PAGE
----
The heavy academic pressures so common today raise back-to-school stress like never before -- and it's not just high school seniors or university students who are feeling it right now. Parents can do a lot to help ease their children's anxieties around school. The key is to really listen, and let your child open up about their fears.
While using a phone in the bathroom isn't technically dangerous, it is of course extremely unhygienic... and more than a little off-putting. Texting and driving is extremely dangerous, and doing it in front of your teenager doubles the danger, as they see our behaviour as normal and potentially mimic it when they start driving.
For young people of all ages, school's an opportunity to form new relationships with peers and teachers, develop new skills through extracurricular activities, and discover new interests. But school can also be a source of stress, anxiety, and pressure for many young people, and it's a topic that kids and teens bring to Kids Help Phone's professional counsellors throughout the year, even during summer holidays.
While some are horrified by the overtly sexual movies and TV shows consumed by today's youth, a PhD candidate at the University of Toronto's Dalla Lana School of Public Health has a slightly different stance. Shira Taylor, a doctoral candidate at the School's Division of Social and Behavioural Health Sciences, is taking to the stage to educate young adults about sex.
Busy parents eagerly anticipate the day when their children can be trusted to stay safe on their own. It frees parents up to stay a little longer at work, head to an appointment or go for dinner. But when is a good time to start leaving your child home alone? Ultimately the decision comes down to when you think your child is ready for this responsibility.
Ask any avid drug user the difference between 'molly' and 'ecstasy' and they will most likely tell you that 'molly is pure MDMA' and ecstasy was more known to be cut with other substances. In reality, this couldn't be further from the truth. And herein lies the problem. Unless you are an accomplished chemist, 'pure' MDMA is a myth.
While the house party that was recently broken up by police in Brampton had some expensive -- and terrifying -- lessons for the families involved, they're teachable moments for the rest of us. So, here's a checklist of what to ask your teen before they hit the party circuit this weekend or this summer.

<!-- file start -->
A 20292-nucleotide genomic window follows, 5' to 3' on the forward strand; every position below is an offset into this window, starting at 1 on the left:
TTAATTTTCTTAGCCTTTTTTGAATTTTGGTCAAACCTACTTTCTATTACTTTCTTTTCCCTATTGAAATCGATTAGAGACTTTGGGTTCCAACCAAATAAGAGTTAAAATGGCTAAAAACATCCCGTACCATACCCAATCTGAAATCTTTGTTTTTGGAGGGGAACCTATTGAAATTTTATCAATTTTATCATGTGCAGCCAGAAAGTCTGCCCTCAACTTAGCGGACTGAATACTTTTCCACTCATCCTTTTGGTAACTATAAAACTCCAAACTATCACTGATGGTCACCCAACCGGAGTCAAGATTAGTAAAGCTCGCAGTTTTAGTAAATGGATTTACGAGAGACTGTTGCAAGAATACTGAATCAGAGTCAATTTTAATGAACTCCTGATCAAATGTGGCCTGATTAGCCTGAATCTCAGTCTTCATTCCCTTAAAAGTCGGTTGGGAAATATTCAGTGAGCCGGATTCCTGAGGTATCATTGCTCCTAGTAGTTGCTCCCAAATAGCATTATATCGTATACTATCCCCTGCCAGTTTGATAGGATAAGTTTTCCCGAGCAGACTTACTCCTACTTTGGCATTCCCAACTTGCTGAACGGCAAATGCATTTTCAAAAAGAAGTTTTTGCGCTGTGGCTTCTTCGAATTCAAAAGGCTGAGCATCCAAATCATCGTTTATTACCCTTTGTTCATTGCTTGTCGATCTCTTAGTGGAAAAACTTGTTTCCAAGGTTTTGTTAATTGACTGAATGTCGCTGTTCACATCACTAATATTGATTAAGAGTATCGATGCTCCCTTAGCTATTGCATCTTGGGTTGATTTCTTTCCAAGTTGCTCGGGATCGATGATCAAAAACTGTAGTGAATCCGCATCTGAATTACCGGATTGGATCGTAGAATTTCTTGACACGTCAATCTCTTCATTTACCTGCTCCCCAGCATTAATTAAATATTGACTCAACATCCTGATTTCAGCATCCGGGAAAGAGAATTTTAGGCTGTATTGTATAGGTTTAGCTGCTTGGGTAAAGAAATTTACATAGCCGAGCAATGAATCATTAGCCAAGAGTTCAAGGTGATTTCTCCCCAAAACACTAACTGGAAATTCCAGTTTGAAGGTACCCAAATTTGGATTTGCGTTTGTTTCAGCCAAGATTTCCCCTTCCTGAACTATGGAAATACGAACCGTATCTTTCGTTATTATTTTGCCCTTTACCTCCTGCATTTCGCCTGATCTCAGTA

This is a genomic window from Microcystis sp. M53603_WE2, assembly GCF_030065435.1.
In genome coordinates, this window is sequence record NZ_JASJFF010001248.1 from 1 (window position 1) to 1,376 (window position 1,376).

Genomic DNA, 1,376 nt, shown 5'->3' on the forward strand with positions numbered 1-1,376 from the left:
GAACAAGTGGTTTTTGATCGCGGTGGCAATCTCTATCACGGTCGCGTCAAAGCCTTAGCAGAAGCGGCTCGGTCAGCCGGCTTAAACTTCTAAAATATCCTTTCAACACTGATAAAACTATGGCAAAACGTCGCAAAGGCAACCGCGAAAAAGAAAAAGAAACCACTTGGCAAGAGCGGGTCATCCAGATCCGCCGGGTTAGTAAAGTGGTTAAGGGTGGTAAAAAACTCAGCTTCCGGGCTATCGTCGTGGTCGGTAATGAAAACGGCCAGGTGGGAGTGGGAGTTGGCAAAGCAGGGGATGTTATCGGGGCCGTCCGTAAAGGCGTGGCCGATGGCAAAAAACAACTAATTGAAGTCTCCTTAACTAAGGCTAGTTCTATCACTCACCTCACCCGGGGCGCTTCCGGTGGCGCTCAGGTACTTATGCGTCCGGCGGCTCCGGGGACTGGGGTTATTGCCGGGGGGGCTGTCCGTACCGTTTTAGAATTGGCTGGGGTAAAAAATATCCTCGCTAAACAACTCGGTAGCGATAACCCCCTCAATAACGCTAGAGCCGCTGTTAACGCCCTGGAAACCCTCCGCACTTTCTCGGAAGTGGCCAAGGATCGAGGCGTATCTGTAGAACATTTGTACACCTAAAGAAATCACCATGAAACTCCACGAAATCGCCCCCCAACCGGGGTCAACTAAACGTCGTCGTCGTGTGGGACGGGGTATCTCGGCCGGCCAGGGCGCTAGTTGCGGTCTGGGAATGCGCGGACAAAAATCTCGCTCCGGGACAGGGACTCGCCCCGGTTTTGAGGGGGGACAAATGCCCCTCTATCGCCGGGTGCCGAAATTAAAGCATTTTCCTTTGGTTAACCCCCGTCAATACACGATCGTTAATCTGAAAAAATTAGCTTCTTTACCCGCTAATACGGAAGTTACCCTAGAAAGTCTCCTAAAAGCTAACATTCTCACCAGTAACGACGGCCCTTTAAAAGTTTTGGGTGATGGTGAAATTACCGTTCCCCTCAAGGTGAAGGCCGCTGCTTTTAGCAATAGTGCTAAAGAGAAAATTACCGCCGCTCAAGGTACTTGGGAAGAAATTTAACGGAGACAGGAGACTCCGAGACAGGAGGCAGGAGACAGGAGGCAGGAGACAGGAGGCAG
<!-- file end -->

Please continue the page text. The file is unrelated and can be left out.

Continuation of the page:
Given the state of the world and the tasks of the next generation, our survival depends on how we parent our children right now. We need to focus on the values we are encouraging for our children, and questioning whether or not our individual actions are helping our kids become the environmental stewards the world desperately needs.
I've had a weirdly emotional reaction to Pete Seeger's death. Like, way more intense than I would have imagined. I abandoned him when I grew what I thought was a more sophisticated taste in music; his stuff started to seem too plain, too openly earnest, too babyish. Today, though, I've been listening to his songs non-stop, and nearly every single one of them has made my eyes well up.
Ask any high school teacher you know: there are certain questions from parents that come up time and time again during parent-teacher interviews. The most common ones are usually marks related, but English teachers will tell you that parents also want to know how they can foster the joy of reading in teens who claim to "hate" books and wouldn't read one if their lives depended on it.
Like most religious minorities in Quebec, I am only slightly shocked by the proposed charter of values. The people that at the short end of the proverbial legislation stick are kids. Because our kids will live the rest of their future in the shadow of the laws and governments we support, it is imperative to consult them. So I decided to put my ear to the ground, and asked my youth group girls and their friends what they thought of the Quebec charter of values. Here are some reactions by girls age 12-16, all from different backgrounds and religions.
When I read a recent blog post addressing "indecent girls" that the author's sons may encounter online, the first people that I thought of were Amanda Todd, Rehtaeh Parsons, Audrie Pott, and Cherice Morales. In each of these cases, the girls became social pariahs. In each of these cases, the girls committed suicide after enduring bullying and slut-shaming both online and offline. All because of that toxic mentality.
If you're a parent, you've probably by now seen the cocky, controlling, pretty weird letter written by Kim Hall to all teenage girls her teenage boys may ever come into contact with online. Letters like the one Mrs. Hall wrote to teenage girls are a prime example of how rape culture perpetuates itself in today's society in an insidious and innocent-looking way.
Why do we have to refer to acne as "problem skin" or "bad skin"? My skin isn't bad or a problem; it's just my skin, and I'm fucking tired of being made to feel like I should be ashamed of it. I'm sick of the fact that the only time I ever see someone in the media with acne, they're there to tell me how not to have acne. I can turn on my television and see people from all different kinds of ethnic backgrounds. I can find television shows with characters from all the major religions; I can find shows with characters of several different sexual orientations. There are never any people on my television or in magazines or even in cute, independent, deliberately not-Hollwood movies who look like me, with angry red skin and patches of whiteheads and that greasy sheen.
Like many Indian girls, I wasn't allowed to date when I was a teenager. But today, it's been a different childhood for my 18-year-old. In fact things are very different in my household. My husband and I do our best to cope with the reality that she wants to date, even though we never had the same opportunity as teens.